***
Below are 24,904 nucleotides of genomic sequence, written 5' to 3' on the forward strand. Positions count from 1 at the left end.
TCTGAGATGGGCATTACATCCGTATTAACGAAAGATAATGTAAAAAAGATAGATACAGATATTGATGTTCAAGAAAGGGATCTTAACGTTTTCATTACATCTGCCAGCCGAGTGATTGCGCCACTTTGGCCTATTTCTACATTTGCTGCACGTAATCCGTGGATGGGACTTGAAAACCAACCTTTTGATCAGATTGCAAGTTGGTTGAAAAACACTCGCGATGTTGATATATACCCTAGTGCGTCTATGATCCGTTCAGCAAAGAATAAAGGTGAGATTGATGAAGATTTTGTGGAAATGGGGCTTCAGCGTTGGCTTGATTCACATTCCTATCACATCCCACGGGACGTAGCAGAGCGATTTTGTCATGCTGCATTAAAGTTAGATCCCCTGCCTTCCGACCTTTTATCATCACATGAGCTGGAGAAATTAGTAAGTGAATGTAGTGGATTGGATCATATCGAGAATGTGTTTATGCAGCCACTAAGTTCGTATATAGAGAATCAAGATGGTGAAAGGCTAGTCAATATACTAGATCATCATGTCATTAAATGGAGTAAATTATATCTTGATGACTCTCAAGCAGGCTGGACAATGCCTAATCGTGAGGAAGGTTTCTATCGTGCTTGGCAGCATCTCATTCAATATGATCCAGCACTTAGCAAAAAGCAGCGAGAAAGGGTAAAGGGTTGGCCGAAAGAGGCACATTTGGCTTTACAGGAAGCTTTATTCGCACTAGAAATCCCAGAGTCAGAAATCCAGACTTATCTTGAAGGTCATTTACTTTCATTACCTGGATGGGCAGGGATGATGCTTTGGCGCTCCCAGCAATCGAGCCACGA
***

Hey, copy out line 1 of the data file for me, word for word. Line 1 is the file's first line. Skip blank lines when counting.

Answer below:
Below are 24,904 nucleotides of genomic sequence, written 5' to 3' on the forward strand. Positions count from 1 at the left end.